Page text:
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Gender violence, also known as gender-based violence or gendered violence, is the term used to denote harm inflicted upon individuals and groups that is connected to normative understandings of their gender.[1] This connection can be in the form of cultural understandings of gender roles, both institutional and structural forces that endorse violence based on gender and societal influences that shape violent events along gender lines. While the term is often used synonymously with ‘violence against women’, gendered violence can and does occur for people of all genders including men, women, male and female children and gender diverse individuals.

Activities heavily associated with violence are overwhelmingly shaped by understandings of gender and gender roles. War, for example, in contemporary understandings is divided between civilian and combatants with a general understanding that men make up the vast majority of combatants and women and young children the majority of civilians. In cases like the Srebenica massacre, in which 8,000 men and male children were killed, the basis of their murder was a gendered understanding that they had the potential of being, or becoming combatants in the Bosnian war.[2]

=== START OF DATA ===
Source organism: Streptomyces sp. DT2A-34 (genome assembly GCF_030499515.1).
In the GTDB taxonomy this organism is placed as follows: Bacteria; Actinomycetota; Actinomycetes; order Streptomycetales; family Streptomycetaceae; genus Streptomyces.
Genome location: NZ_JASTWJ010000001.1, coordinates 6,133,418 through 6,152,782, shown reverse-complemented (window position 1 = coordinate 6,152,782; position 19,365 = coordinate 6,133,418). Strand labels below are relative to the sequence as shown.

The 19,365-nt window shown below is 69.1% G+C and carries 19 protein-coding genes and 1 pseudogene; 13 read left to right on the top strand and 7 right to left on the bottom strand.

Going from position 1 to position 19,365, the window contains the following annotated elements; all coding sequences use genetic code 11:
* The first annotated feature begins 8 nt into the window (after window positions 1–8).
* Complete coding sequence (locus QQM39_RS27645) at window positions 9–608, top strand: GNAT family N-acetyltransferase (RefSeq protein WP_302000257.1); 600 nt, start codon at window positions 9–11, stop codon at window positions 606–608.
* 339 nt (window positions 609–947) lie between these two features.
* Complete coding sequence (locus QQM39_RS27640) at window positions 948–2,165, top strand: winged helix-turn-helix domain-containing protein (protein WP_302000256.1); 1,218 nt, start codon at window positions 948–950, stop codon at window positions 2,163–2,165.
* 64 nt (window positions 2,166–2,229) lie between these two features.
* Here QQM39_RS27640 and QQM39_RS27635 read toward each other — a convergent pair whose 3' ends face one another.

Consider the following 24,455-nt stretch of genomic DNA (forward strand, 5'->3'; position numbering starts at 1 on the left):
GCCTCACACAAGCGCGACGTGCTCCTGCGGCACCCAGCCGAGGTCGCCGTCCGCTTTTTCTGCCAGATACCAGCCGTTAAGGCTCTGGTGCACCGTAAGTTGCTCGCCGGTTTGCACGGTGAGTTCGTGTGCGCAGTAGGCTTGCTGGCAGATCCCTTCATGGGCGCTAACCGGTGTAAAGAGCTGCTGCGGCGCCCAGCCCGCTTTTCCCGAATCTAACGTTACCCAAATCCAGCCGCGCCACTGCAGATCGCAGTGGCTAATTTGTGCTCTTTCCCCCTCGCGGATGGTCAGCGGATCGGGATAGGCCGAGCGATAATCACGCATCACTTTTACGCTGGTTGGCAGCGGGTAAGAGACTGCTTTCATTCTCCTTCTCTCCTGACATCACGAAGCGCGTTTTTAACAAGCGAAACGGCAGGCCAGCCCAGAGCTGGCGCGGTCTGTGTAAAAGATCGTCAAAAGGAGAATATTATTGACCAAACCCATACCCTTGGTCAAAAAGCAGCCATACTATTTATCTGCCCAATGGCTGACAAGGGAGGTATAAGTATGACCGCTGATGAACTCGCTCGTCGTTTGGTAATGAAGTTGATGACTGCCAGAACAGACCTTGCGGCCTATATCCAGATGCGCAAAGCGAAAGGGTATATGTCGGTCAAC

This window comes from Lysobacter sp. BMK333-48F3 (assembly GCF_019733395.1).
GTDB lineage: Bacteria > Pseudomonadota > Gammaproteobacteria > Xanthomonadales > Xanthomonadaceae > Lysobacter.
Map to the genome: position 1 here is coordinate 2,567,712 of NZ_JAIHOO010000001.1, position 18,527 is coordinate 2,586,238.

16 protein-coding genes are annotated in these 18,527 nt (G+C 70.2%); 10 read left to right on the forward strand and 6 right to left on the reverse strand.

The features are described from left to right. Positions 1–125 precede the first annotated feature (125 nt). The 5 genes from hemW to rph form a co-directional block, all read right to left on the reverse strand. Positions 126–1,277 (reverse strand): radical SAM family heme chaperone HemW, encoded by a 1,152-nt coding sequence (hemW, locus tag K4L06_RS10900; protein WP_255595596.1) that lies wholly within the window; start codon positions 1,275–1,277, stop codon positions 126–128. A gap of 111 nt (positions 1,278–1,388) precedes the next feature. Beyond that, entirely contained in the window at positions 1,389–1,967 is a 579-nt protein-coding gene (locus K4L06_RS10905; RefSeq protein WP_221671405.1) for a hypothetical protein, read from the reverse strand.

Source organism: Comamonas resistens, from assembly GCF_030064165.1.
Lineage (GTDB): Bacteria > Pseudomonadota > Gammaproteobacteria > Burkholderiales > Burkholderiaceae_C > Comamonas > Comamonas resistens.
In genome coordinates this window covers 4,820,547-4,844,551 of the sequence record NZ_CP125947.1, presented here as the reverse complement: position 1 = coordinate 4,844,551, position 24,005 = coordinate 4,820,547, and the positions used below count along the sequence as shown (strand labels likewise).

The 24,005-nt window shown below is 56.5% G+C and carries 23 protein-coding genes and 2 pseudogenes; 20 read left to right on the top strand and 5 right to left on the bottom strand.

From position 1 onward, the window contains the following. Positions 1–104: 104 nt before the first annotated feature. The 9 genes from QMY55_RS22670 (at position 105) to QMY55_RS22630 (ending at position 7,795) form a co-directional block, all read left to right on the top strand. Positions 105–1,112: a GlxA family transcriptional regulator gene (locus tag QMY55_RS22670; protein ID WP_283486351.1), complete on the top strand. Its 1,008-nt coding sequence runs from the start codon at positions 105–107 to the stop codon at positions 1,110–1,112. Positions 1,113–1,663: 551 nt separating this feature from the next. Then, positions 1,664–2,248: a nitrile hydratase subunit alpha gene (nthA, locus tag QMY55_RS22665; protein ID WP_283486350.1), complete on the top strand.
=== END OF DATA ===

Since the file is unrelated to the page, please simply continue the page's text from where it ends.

In discussing gender and violence at regional levels, the experiences of people who exist in transition between spaces or who are not counted within regional data can potentially be omitted from this discussion; these include displaced persons, people seeking asylum and refugees.

AsiaEdit

Violence against women is a major concern in the Asian regions, especially the prevalence of marital violence varies considerably across South Asian countries. For married women aged 15–49 years, physical or sexual violence within marriage has been experienced by 20% in the Maldives, 26% in Pakistan, 28% in Nepal, 38% in India and 53% in Bangladesh.[3] Violence against women is a very serious issue that can result in death. For example, India recorded over 40,000 dowry-related deaths between 2011 and 2015. In Nepal and Bangladesh, the Asia Foundation points out that gender-based violence is the first or second cause of international homicides in these countries. One of the most noteworthy acts of historical violence against women was the institutionalization of "comfort women", the tens of thousands of young women—a majority from Korea—who were forced into sex slavery for the Japanese military during World War II.[4]